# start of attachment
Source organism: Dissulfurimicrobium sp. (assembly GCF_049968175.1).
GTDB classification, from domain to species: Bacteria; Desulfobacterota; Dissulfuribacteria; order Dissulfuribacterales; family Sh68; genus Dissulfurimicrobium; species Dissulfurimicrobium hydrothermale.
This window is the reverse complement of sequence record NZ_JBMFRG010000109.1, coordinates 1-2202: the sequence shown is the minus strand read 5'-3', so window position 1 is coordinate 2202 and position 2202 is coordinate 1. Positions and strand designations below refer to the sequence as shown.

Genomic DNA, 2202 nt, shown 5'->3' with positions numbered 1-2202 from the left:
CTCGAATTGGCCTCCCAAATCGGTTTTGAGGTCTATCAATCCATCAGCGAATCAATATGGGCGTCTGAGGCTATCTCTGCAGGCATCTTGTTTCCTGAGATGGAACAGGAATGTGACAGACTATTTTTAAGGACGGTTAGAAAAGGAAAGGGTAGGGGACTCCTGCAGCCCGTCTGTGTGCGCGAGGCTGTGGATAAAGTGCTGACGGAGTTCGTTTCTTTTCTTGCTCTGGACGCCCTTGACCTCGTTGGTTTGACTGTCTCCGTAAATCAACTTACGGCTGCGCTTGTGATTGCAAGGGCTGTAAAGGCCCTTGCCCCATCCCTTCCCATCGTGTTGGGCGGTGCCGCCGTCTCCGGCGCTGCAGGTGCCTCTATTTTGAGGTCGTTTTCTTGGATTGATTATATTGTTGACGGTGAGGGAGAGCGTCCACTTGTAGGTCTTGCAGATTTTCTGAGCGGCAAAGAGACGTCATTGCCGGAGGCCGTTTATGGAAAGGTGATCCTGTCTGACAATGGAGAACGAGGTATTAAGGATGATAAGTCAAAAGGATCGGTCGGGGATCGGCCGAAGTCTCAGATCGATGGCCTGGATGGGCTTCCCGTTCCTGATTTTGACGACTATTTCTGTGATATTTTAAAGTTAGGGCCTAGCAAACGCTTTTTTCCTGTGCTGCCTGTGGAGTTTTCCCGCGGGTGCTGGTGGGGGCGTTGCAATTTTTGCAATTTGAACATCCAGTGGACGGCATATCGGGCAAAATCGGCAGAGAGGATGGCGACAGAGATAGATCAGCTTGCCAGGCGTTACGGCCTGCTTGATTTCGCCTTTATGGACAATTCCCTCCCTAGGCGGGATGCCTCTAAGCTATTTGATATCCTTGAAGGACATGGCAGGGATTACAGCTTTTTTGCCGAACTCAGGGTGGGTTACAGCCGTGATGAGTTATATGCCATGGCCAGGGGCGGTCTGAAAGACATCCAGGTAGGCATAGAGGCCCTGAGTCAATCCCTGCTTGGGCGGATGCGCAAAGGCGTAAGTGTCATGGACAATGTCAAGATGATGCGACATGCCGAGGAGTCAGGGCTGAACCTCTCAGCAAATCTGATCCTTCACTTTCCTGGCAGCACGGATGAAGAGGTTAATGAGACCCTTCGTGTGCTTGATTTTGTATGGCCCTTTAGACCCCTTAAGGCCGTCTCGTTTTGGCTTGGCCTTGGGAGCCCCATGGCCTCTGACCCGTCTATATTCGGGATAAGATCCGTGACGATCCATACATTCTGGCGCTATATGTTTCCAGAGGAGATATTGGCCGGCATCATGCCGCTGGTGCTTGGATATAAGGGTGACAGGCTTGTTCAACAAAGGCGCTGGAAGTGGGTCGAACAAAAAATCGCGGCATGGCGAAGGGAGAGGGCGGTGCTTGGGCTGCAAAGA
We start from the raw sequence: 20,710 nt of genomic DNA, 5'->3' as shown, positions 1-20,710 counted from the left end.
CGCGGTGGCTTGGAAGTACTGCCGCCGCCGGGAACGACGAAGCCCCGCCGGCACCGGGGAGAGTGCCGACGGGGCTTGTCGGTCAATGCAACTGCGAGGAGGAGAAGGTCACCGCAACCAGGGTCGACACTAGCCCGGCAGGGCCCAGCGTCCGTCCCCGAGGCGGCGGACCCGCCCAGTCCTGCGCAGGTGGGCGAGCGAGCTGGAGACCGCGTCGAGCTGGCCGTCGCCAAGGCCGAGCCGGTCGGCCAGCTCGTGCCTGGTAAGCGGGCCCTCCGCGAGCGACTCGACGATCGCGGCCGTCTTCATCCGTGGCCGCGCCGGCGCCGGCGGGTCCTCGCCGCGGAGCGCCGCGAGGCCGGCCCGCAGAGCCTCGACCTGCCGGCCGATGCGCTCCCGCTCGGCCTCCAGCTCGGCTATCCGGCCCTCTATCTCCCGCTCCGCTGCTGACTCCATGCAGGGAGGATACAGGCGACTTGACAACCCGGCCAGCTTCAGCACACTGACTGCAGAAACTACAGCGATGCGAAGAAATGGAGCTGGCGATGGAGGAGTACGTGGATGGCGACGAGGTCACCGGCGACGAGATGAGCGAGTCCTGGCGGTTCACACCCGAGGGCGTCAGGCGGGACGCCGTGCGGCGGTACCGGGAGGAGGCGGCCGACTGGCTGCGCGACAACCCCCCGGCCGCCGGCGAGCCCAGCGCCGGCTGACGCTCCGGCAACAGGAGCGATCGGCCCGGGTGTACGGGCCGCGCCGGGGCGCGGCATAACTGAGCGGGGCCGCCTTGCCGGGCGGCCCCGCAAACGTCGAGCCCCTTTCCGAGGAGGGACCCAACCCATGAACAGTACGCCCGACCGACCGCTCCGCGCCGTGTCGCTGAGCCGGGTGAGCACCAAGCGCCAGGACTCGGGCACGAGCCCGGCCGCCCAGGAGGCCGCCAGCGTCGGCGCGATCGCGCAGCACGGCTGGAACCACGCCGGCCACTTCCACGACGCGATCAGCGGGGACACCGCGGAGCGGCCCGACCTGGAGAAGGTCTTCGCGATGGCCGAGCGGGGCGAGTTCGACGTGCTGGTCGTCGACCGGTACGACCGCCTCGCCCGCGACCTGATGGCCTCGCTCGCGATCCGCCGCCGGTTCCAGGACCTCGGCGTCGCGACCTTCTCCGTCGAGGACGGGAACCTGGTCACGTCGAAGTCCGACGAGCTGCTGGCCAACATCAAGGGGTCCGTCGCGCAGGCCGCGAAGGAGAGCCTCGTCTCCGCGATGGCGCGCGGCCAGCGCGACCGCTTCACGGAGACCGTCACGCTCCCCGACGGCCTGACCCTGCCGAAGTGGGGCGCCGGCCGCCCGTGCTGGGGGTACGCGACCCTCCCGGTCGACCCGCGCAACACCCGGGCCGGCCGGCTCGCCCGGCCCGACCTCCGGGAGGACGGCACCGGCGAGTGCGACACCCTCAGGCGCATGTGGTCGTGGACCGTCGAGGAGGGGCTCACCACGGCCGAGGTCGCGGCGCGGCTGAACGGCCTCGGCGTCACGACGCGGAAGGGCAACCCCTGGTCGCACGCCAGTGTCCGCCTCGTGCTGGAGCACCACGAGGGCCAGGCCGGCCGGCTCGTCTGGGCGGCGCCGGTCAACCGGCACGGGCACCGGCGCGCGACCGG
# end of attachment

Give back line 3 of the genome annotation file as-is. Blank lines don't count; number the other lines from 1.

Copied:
This window is the reverse complement of sequence record NZ_JBMFRG010000109.1, coordinates 1-2202: the sequence shown is the minus strand read 5'-3', so window position 1 is coordinate 2202 and position 2202 is coordinate 1. Positions and strand designations below refer to the sequence as shown.